He alleged that another worker had engaged in sectarian behaviour towards him. The company said the allegations had been investigated and were unfounded. Later, a colleague was murdered in the factory car park and the claimant was kidnapped by an armed paramilitary gang, assaulted and questioned about the incident. As a result he took certified sick leave, but was sacked after six weeks. The settlement was agreed for the injury to his feelings, with the company agreeing to review its policies on equal opportunities.
In the second case the tribunal awarded a Catholic man £12,000 against Croft Inns Ltd for unlawful discrimination.
The applicant worked in a bar in a loyalist area where the clientele was Protestant. The tribunal reported: "A message was passed that he was not to be there next week and that the message came from `higher authority.' It was delivered to management.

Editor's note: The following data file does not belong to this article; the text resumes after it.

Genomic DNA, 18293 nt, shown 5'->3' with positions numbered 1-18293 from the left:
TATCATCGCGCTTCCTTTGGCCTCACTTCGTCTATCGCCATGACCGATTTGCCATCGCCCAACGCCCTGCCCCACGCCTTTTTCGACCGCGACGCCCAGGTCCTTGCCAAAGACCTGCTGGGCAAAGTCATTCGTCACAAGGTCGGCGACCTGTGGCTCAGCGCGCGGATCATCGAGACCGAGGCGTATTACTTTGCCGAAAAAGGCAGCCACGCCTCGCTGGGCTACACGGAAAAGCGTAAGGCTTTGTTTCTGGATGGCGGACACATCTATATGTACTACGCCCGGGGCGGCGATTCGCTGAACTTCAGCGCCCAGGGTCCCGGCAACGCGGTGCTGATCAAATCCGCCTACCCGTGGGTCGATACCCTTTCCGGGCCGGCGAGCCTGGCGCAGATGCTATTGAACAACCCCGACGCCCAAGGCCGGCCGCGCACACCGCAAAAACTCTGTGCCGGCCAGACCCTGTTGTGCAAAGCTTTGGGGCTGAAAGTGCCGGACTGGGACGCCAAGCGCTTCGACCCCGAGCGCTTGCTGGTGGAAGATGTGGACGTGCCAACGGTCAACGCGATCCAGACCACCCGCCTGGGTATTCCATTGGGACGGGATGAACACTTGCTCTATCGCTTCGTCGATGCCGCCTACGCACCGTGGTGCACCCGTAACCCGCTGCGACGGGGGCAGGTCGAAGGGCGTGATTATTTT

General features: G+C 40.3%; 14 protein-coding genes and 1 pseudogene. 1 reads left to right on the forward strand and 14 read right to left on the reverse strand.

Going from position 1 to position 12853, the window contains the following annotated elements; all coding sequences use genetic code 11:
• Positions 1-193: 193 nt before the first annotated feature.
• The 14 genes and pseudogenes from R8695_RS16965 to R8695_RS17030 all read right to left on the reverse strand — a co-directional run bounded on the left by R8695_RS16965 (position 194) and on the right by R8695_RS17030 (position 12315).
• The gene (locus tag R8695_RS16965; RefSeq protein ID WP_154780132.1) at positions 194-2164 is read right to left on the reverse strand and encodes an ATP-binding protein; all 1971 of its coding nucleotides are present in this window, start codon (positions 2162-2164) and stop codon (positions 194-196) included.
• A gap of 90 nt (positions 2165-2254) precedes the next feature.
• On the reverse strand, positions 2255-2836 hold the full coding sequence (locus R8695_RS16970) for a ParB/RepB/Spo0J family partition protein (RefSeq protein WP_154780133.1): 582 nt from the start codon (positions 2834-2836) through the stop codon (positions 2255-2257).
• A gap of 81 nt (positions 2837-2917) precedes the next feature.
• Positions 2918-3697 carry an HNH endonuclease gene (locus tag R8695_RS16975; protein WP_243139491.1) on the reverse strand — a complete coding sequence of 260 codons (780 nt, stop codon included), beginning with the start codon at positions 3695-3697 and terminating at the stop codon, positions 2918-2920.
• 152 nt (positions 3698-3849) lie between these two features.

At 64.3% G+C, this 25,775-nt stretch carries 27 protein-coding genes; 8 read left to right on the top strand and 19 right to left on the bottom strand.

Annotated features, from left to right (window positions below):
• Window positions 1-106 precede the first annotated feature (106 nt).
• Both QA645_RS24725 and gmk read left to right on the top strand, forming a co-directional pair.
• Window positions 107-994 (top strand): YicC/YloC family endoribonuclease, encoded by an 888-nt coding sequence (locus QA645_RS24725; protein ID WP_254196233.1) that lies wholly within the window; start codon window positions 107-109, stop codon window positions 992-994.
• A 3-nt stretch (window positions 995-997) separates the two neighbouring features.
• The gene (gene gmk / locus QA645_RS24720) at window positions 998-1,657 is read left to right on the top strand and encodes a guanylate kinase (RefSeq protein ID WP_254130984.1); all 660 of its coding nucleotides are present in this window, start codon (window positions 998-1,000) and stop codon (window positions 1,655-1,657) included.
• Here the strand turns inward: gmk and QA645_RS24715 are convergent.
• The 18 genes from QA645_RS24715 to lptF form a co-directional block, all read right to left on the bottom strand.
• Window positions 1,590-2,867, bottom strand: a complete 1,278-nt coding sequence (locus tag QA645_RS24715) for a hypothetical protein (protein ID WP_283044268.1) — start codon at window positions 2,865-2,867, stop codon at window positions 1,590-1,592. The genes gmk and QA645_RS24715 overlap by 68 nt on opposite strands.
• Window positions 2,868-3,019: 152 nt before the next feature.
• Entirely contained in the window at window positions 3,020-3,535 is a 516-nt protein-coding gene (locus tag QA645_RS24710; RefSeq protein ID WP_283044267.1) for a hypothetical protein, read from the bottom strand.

"The applicant took it very seriously, as he was entitled to do. He believed that this life was at risk. Despite the fact that the threat was delivered by a regular customer, Croft Inns did absolutely nothing. Apart from a telephone call from his manager, no one even talked to the applicant about this threat."
The applicant was offered the choice of staying at that bar or leaving the company. The Tribunal ruled that this amounted to constructive dismissal. It said: "It is one thing to be threatened out of your employment because of your religious belief. It isanother thereafter to be treated with total indifference by your employer. It appears to us that the company simply washed their hands of the problem."The tribunal described as amazing the company's suggestion that the applicant had "over-reacted".
The Fair Employment Commission said employers could not ignore threats, and should take all reasonable measures to safeguard workers.